Election Date: June 7, 2016

Alum Rock Union School District $139,999,671.60 BOND Measure I – Argument Against

In 2012 district voters passed a $125,000,000 bond measure to “replace inefficient/ aging heating, ventilation, and electrical systems”.  That’s just 4 years ago.

Were the construction projects funded by that $125,000,000 so shoddy that it all has replaced a mere 4 years later?

If so, why should we trust them this time around to get it right?

Answer: we shouldn’t.

If you wanted a personal computer for your home or business, would you take out a 30 year loan at an unknown interest rate to pay for it?

That would be nuts, especially since most technology is going to be obsolete in 3-5 years.  But, that’s what the proponents of Measure I want to do.

Bond interest rates can legally go as high as 12% per year.

Would you buy a house or condo without knowing what the interest rate is going to be?  That would be nuts, right?

But, that’s what the proponents of Measure I are asking you to approve.

And since bond measures are like mortgages, in that they have to be paid back with interest, what is the real cost of this $139,999,671.60 bond measure?

If we assume a 3% rate, that’s $4,199,990.15 per year in interest only.

In 30 years that’s $125,999,704.44 in interest plus the original amount of $139,999,671.60 bond for a total cost of $265,999,376.04.

What makes schools great are great teachers, not fancy classrooms or access to the latest computer technology.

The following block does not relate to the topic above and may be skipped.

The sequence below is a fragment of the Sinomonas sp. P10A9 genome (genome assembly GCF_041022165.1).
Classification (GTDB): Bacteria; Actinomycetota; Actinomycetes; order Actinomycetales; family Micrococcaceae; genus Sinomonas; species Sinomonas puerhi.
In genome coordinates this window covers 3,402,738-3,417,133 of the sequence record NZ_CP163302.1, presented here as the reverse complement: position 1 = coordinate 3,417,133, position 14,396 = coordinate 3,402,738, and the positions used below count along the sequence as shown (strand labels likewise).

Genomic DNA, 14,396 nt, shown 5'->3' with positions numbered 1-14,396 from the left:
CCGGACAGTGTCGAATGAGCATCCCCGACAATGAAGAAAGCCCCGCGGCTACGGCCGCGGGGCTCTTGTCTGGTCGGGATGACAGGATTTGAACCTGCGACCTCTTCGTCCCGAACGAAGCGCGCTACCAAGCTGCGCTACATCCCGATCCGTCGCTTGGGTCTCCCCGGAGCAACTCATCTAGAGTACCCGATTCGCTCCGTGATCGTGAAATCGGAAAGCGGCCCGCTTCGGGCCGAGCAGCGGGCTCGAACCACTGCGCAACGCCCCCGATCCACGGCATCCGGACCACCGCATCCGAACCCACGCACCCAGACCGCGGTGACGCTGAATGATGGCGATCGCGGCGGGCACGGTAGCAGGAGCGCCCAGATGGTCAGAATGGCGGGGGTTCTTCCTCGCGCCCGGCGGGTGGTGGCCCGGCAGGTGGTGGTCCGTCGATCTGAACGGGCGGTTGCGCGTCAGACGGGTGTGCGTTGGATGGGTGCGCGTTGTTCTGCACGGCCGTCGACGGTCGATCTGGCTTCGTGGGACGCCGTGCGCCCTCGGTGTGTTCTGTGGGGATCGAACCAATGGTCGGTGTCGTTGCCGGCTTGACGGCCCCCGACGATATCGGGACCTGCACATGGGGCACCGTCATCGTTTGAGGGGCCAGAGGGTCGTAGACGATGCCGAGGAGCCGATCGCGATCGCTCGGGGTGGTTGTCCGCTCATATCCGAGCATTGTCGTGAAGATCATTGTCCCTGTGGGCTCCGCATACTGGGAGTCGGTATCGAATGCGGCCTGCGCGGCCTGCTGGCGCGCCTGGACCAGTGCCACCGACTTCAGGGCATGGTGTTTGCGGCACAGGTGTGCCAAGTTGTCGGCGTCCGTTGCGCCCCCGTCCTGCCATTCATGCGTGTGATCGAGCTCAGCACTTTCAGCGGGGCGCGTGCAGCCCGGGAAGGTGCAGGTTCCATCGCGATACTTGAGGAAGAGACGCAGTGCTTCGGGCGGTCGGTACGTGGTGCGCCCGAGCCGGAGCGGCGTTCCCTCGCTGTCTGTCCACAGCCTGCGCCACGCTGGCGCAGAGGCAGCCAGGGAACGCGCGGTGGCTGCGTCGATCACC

By the time this bond measure is paid off, the technology it funded will be long ago obsolete, probably rotting in some landfill dump.

School funding should be used to pay teachers, not to pay bond interest for the next 30 years."

Just say NO to Measure I.

For more information, please see our web site:

www.SVTaxpayers.org/2016-alum-rock-union-school-bond-measure

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Alum Rock Union School District $139,999,671.60 BOND Measure I – Rebuttal to the Argument in Favor

In 2012, district voters passed a $125,000,000 bond measure “to improve neighborhood schools by removing mold and asbestos” and “fixing leaky, deteriorated roofs.”

Now, only 4 years later, they want to “remove hazardous materials, like mold and asbestos” and “fix leaking roofs.”

Were the construction projects funded by that $125,000,000 so shoddy that it all needs redoing, just 4 years later?

And will the same mold and asbestos need to be removed again 4 years from now?

If so, why should we trust them this time around to get it right?

Answer: We shouldn’t.

If you wanted a personal computer for your home or business, would you take out a 30-year loan at an unknown interest rate to pay for it?

Ridiculous, right?  Especially since technology goes obsolete so quickly—sometimes in just 3 years.  But that’s the type of debt burden Measure I’s proponents propose saddling us with—for decades.

What makes schools great? Great teachers—not fancy classrooms or the trendiest technology.

By the time this debt is paid off, the technology it funded will be long ago obsolete—in a museum, if it’s lucky, or in a landfill, if it’s not.

School funding should be used to pay our teachers—not to pay bond interest for the next 30 years.

If you support teachers, children, and education, but oppose decades of debt, just say NO to Measure I.

For more information, please see our web site:

www.SVTaxpayers.org/2016-alum-rock-union-school-bond-measure


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